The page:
Secondaries specialising in certain topics - how important is this?

(23 Posts)
Talkinpeace Tue 21-May-13 21:28:50

During the days of Nulabour, specialist schools got up to £50,000 per year per specialism, and they could not have the same specialism as another school within a certain distance.

Backfired rather when rural schools miles from anywhere became specialists in EVERYTHING!

Science was the top of the academic heap, Maths, computing and languages next
then sport and performing arts and technology
and then business

BUT
the money ran out years ago so it makes diddly squat difference now.

gerbilsarefun Tue 21-May-13 17:37:17

My dd goes to a school specialising in science. She has received a great all round education. But the school does forge links with local primaries and involve them in science events (my youngest dd has been on science evenings there). My eldest dd struggled a bit academically in primary but she done really well in all subjects in the 3 years she has been there.

TeenAndTween Tue 21-May-13 17:26:04

I think I read on here before that some specialist schools mandate that their specialism is taken at GCSE. e.g. make a language compulsory, or a tech subject compulsory. (This may be out of date now though). That would put me off a school, as I think options should be as open as possible to reflect children's abilities and interests.

BackforGood Tue 21-May-13 17:22:09

Varies a lot. ds's school had Science and Technology status - meant that ds had to take a technology at GCSE even though he didn't want to / had no interest.
dd's has both language and PE/Sport. The language dept is excellent, but the sport is really not. I'd go so far to say that the facilities are really quite poor, and the opportunities are decidedly limited.
Quite a lot of these 'status's were awarded along time ago and are often not any indication of what things are like now.

Very useful link, thankyou miranpr!

miranpr Tue 21-May-13 16:15:14

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BirdintheWings Tue 21-May-13 12:17:16

Cory -- wise words.

Twiglets: yes, you can visit at other times. In fact, if the school welcomes this, that's a good sign.

me learning to spell pastoral is another priority smile

Pastpral care is my top priority, Cory - and something that's scaring me away from all our local school! I am trying very hard not to be swayed by the opinions of others but it's very hard. I'm sure that all schools are going to have the odd horror story but hearing them is worrying anyway. Can you visit schools before the official open day at the start of Y6, do you know? It feels odd to choose a school based on one visit.

Weegiemum Tue 21-May-13 11:39:18

I'm in Scotland, which probably makes things different.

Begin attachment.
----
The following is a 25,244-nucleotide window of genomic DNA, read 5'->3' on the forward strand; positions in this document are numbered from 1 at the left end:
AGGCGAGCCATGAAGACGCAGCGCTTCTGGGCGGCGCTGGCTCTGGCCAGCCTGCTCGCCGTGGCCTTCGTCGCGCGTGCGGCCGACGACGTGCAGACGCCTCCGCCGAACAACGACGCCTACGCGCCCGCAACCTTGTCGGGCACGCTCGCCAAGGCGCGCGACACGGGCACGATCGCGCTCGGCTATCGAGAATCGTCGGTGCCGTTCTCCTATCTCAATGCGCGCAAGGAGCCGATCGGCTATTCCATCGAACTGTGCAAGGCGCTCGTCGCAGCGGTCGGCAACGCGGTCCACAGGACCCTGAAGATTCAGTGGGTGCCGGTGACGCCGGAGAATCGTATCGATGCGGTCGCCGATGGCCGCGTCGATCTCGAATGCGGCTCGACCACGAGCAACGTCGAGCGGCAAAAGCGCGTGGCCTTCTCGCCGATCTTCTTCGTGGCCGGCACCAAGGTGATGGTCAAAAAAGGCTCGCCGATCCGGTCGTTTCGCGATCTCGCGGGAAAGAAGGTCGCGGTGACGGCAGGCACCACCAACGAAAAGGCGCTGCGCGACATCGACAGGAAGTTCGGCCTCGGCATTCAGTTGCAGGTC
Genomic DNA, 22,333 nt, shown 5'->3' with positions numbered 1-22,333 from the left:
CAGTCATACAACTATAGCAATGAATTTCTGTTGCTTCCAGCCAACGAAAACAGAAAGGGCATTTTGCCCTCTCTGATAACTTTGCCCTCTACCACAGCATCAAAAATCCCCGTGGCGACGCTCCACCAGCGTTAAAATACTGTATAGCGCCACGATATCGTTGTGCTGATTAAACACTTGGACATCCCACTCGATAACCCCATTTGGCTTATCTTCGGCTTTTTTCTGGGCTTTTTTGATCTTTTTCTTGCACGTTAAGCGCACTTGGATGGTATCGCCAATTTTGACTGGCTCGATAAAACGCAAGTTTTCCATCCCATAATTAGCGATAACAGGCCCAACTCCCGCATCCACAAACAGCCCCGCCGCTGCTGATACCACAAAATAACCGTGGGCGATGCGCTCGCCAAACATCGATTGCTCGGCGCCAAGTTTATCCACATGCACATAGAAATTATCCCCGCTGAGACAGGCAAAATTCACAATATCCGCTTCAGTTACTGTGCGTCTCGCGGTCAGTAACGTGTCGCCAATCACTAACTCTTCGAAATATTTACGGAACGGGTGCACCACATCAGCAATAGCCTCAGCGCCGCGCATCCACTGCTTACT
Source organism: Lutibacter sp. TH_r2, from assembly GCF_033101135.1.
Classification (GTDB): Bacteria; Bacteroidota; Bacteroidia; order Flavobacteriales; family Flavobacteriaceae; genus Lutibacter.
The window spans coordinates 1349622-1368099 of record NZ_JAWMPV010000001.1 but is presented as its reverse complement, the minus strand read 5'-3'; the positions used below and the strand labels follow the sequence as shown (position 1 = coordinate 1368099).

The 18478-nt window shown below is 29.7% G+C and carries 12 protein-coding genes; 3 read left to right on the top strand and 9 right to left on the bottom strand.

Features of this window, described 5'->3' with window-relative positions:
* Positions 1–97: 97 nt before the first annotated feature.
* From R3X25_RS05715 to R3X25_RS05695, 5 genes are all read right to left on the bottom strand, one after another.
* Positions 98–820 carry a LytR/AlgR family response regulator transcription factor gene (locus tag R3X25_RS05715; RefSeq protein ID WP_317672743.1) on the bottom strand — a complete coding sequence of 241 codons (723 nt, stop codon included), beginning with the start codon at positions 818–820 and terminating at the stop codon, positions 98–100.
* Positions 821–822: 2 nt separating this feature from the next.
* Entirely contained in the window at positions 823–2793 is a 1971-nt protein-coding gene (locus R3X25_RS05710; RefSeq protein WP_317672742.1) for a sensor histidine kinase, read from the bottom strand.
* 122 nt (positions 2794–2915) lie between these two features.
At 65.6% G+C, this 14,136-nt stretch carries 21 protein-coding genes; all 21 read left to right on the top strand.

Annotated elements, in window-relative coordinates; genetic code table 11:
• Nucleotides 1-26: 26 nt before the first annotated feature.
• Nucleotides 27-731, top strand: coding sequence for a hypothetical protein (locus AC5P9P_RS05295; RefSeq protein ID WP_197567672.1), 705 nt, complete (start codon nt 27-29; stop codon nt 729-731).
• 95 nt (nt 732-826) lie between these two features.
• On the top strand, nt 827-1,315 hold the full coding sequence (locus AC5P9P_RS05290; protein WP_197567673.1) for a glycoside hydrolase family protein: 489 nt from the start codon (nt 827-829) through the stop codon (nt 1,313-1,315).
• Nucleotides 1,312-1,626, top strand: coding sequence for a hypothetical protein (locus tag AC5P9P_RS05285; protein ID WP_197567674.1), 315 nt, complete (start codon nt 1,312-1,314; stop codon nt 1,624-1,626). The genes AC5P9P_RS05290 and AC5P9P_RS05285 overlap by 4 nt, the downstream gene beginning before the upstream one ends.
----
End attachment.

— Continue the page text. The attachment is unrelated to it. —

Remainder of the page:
My dd1 is in s1 (y7) at a school with specialist language provision. In her case (and her 2 siblings case as well) it's a direct feed from a similar primary school - all lessons hat can be (apart from English) are delivered in Scottish Gaelic.

We very much value the extra potential that bilingualism brings, and many children at their school are semi-fluent in French (not just school-level French) as the teacher is a native speaker so they seem to be learning far quicker than I I'd (and I was good at languages!).

It's not a problem to me hat hey might not use the Gaelic when older. Dd1 wants to do something artistic, possibly architecture. Ds plans on a career devising computer games (wish him luck!). Dd2 wants to be a vet or zoo-keeper. But there's no denying the benefits right now of their bilingual status.

cory Tue 21-May-13 11:38:20

In fact, I would make pastoral care my top consideration even for a stable, healthy well behaved child with primarily academic interests.

You don't know what will happen in adolescence- besides, your child will not only be affected by how her own problems are handled but by how the school handles the problems of the people around her.

cory Tue 21-May-13 11:32:47

Also look at things like pastoral care, general atmosphere of the school, when you visit- does it seem like a pleasant place (bearing in mind that any place full of adolescents is going to seem a bit alien to an adult).

BirdintheWings Tue 21-May-13 11:20:27

You know what, OP? I'd go on the school website instead of looking at the specialism, and look at the extracurricular clubs and news items, if any. See if they have a choir or two, a film club, a science club, a write-up about the DofE trip, that sort of thing.

BirdintheWings Tue 21-May-13 11:18:26

Swivel chairs, Jenai? DS would have picked the school just on those grounds! He loves swivel chairs.

exexpat Tue 21-May-13 11:15:53